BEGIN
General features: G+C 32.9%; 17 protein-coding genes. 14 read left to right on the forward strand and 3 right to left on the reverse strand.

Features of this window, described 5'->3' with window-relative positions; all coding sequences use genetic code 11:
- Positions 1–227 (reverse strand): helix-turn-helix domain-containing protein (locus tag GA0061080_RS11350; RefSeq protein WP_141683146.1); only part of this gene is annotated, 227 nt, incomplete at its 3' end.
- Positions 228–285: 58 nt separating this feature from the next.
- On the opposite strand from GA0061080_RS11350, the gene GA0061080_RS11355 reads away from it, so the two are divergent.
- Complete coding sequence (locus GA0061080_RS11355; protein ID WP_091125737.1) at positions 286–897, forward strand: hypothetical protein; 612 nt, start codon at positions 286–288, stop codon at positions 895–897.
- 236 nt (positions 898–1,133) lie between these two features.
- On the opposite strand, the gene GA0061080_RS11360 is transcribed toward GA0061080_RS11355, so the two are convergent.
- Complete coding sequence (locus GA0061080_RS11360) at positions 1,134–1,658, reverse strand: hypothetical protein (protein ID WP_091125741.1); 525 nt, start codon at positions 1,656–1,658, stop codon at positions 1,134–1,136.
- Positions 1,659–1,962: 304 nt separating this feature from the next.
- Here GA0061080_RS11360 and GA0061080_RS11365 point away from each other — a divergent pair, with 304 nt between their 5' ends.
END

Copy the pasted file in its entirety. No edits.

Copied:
General features: G+C 32.9%; 17 protein-coding genes. 14 read left to right on the forward strand and 3 right to left on the reverse strand.

Features of this window, described 5'->3' with window-relative positions; all coding sequences use genetic code 11:
- Positions 1–227 (reverse strand): helix-turn-helix domain-containing protein (locus tag GA0061080_RS11350; RefSeq protein WP_141683146.1); only part of this gene is annotated, 227 nt, incomplete at its 3' end.
- Positions 228–285: 58 nt separating this feature from the next.
- On the opposite strand from GA0061080_RS11350, the gene GA0061080_RS11355 reads away from it, so the two are divergent.
- Complete coding sequence (locus GA0061080_RS11355; protein ID WP_091125737.1) at positions 286–897, forward strand: hypothetical protein; 612 nt, start codon at positions 286–288, stop codon at positions 895–897.
- 236 nt (positions 898–1,133) lie between these two features.
- On the opposite strand, the gene GA0061080_RS11360 is transcribed toward GA0061080_RS11355, so the two are convergent.
- Complete coding sequence (locus GA0061080_RS11360) at positions 1,134–1,658, reverse strand: hypothetical protein (protein ID WP_091125741.1); 525 nt, start codon at positions 1,656–1,658, stop codon at positions 1,134–1,136.
- Positions 1,659–1,962: 304 nt separating this feature from the next.
- Here GA0061080_RS11360 and GA0061080_RS11365 point away from each other — a divergent pair, with 304 nt between their 5' ends.